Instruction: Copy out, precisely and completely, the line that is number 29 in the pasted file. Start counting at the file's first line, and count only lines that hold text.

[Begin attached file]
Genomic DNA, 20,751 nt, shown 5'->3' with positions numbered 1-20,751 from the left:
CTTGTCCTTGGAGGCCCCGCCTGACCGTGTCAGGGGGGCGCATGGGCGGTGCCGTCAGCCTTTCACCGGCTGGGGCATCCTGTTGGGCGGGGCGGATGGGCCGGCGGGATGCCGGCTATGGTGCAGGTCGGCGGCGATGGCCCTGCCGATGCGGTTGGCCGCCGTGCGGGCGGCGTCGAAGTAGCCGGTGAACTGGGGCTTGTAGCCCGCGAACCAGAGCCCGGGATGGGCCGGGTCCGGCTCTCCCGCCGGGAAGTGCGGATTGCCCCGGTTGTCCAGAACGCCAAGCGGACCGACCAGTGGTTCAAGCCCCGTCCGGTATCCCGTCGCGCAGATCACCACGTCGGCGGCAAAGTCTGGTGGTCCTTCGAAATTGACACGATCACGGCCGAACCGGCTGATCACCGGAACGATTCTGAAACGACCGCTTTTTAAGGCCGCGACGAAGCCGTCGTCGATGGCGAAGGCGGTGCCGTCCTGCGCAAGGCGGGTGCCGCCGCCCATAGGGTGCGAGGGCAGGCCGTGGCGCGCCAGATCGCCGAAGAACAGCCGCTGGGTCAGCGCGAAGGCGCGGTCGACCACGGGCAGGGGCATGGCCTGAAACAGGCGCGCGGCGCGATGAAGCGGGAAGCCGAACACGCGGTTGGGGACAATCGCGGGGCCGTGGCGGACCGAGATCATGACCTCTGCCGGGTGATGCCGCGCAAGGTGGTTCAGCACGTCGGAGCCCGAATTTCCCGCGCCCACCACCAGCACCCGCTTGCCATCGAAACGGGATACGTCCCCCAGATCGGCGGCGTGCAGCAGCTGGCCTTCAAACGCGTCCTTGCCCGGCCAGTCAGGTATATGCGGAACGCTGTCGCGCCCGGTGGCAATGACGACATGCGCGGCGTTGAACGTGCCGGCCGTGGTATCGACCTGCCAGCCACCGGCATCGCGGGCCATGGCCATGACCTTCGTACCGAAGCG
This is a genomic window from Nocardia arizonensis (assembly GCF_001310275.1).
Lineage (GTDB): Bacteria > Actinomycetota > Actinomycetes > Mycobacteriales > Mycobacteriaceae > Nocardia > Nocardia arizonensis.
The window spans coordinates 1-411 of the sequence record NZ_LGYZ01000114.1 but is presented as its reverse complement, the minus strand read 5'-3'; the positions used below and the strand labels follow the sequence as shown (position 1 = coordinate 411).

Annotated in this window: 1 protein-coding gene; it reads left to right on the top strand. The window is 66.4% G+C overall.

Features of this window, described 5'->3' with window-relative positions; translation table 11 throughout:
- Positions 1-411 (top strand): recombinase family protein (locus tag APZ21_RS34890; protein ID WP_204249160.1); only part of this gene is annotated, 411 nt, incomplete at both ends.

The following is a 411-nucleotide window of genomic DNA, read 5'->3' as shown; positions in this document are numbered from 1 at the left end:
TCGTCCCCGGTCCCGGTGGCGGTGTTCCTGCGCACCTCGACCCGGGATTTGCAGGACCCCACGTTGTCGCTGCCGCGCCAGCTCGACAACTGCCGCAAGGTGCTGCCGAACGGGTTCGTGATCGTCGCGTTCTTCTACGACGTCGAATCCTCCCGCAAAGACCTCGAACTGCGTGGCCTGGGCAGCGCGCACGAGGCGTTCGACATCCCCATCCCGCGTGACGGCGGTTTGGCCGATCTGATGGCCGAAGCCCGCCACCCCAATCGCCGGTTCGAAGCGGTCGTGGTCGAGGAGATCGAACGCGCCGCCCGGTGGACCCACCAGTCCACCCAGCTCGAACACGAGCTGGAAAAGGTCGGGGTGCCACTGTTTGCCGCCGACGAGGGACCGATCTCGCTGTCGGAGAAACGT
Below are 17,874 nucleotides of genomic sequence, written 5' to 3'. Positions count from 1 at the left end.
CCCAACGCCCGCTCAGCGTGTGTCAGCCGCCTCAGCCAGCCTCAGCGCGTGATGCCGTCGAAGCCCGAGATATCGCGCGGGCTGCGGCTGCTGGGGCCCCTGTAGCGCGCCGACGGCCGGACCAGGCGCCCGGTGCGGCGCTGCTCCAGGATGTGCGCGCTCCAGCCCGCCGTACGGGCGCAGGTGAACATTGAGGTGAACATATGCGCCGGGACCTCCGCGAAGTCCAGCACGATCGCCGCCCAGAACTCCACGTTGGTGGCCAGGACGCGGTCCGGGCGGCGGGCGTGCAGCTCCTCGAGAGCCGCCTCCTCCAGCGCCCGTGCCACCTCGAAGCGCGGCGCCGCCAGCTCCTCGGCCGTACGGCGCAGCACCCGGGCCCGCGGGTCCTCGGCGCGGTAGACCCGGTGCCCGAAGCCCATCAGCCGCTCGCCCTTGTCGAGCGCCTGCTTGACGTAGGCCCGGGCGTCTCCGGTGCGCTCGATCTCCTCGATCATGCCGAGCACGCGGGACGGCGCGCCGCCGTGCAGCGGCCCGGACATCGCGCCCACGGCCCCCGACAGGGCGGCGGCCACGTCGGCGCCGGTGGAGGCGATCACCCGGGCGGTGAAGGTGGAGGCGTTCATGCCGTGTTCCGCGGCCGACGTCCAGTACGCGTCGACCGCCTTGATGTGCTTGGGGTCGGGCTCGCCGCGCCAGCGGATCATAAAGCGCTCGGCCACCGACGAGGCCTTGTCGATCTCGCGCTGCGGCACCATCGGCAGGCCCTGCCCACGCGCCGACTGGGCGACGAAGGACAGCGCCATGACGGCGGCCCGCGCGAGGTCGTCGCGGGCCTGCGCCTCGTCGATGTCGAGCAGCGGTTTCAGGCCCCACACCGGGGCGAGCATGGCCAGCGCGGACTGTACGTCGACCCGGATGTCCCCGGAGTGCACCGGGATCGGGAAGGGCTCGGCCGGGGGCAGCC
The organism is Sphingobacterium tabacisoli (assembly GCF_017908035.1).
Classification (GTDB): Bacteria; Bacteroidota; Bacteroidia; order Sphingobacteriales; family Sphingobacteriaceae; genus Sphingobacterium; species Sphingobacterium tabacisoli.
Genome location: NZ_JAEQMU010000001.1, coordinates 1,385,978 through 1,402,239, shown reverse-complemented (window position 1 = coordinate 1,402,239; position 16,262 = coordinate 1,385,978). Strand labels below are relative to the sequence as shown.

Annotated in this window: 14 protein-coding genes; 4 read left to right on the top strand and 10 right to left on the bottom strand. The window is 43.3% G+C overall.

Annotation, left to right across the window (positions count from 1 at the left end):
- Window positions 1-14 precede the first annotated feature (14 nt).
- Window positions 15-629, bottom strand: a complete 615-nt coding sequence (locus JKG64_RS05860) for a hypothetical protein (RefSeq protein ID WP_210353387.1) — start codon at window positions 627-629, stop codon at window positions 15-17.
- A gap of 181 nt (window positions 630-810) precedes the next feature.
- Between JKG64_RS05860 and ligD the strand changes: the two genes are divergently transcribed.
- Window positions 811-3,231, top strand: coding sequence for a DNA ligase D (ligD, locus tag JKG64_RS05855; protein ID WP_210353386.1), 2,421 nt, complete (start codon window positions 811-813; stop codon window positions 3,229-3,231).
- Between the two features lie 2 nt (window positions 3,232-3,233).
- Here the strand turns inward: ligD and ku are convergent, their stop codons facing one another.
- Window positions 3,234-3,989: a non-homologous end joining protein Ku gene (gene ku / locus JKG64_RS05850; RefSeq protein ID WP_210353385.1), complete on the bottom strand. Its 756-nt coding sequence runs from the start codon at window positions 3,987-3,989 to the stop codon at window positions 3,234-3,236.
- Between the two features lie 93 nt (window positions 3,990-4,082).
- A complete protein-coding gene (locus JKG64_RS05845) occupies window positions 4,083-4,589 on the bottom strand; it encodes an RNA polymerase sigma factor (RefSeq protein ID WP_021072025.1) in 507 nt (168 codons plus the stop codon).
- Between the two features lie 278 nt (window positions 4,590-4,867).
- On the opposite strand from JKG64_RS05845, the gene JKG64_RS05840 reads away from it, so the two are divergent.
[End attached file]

- On the opposite strand from JKG64_RS05845, the gene JKG64_RS05840 reads away from it, so the two are divergent.